When it was new, this Charger’s drivetrain combination was about as good as it got in a 500. The original owner ordered the car with the N-Code 383ci V8 that punched out 330hp. The power was fed through a four-speed manual transmission to an 8¾” rear end. Any vehicle with 330hp at its disposal should be a respectable performer, and this one would have galloped through the ¼ mile in 15.1 seconds before winding its way to 132mph. Sadly, most of the drivetrain is long gone, although the original rear end is intact. Sourcing the correct equipment for a faithful refurbishment is possible, but the new owner may not elect to follow that path. Slotting a 440 Six-Pack under the hood would lift performance to a higher level, although a restomod approach may prove too tempting to resist. This car is a blank canvas, and the buyer could do as they wish without the guilt sometimes associated with molesting a numbers-matching classic.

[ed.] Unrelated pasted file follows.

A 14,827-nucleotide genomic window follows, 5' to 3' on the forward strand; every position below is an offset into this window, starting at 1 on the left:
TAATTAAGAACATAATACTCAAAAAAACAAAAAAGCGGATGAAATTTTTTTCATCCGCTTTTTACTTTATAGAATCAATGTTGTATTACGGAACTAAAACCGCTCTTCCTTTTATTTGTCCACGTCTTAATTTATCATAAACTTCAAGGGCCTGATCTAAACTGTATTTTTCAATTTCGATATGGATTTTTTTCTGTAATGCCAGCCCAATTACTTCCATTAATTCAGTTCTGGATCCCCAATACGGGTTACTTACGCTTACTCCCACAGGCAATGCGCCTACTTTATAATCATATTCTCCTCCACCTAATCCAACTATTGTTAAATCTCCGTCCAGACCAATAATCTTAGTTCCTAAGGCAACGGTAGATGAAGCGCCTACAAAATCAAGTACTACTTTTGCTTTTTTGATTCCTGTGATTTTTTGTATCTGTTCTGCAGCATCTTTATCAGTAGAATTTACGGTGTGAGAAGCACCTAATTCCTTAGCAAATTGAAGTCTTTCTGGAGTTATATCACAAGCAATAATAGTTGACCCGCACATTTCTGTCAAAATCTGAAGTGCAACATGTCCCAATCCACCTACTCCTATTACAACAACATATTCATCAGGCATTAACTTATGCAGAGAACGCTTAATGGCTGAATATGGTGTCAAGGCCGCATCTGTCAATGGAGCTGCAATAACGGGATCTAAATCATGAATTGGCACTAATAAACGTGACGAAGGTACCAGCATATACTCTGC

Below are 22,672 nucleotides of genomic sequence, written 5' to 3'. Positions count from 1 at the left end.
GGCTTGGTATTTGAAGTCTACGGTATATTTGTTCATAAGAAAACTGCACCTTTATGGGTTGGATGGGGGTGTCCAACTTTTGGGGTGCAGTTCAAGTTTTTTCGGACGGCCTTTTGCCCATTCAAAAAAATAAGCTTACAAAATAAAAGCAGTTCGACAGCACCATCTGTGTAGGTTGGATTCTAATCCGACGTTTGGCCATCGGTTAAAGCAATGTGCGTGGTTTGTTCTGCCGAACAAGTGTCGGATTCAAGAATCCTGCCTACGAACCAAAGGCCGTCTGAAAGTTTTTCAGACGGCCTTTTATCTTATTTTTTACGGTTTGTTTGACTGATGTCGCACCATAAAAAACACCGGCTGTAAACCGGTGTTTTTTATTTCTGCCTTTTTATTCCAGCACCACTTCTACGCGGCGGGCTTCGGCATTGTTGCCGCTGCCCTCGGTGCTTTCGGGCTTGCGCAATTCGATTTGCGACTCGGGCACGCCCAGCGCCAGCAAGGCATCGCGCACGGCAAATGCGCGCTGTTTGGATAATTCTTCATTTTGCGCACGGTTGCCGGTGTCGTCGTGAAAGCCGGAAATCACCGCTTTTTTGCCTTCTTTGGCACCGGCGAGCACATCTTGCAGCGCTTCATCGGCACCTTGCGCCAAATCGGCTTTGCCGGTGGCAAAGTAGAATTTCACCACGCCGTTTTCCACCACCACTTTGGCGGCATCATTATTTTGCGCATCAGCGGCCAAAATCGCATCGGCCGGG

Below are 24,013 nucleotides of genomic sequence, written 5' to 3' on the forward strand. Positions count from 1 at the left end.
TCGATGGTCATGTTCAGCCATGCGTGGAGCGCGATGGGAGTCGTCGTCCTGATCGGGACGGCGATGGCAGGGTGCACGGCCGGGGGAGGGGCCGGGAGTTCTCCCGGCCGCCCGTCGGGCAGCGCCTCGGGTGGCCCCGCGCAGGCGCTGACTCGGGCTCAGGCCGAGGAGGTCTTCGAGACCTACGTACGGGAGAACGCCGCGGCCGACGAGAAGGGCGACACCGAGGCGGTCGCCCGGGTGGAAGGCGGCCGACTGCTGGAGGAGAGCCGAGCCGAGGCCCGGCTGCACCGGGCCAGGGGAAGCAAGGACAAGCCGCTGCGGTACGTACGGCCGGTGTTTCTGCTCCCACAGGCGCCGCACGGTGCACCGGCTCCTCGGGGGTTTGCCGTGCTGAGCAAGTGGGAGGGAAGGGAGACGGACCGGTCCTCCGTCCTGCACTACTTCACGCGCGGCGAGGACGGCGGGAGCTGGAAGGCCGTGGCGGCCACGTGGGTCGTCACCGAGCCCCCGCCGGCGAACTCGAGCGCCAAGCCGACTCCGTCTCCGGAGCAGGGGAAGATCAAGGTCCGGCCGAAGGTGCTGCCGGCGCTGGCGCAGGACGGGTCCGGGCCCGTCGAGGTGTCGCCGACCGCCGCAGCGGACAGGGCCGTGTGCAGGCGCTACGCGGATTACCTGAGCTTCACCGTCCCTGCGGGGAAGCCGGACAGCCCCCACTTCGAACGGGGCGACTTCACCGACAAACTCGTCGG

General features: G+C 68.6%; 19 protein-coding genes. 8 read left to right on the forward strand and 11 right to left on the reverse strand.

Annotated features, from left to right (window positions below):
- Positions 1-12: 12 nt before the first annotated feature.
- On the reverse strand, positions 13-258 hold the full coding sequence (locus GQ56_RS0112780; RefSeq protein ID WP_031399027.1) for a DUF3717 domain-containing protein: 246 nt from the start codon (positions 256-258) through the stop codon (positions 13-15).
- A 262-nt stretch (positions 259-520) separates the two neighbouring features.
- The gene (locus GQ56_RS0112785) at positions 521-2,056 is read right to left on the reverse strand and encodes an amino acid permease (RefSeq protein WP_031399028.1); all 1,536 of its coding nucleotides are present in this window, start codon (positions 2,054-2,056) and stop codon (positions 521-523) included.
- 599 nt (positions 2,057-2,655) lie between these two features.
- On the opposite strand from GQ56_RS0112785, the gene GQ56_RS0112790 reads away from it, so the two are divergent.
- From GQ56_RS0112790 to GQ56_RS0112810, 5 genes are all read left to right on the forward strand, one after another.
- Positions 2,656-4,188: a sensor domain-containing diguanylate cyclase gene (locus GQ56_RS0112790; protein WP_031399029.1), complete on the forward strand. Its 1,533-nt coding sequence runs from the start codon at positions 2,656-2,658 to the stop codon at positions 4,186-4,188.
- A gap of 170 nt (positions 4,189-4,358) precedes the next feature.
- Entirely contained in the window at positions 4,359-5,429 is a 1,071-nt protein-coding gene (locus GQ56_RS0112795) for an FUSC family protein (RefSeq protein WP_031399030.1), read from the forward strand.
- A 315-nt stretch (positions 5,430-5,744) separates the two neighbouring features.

The Charger’s interior continues the blank canvas theme because it seems to be a case of what you see is what you get. Most of the dash components are intact, but items like the radio and steering wheel are missing. The same is true of the seats, while the car requires a new carpet set, door trims, and a headliner. The interior is another aspect of the build where the buyer could let their imagination run wild. The correct upholstery is available, although custom trim could be a viable choice. If the new owner desires the luxury of leather, I won’t criticize that decision. They may also elect to add a few luxury items like air conditioning and power windows to make life more pleasant aboard this Charger.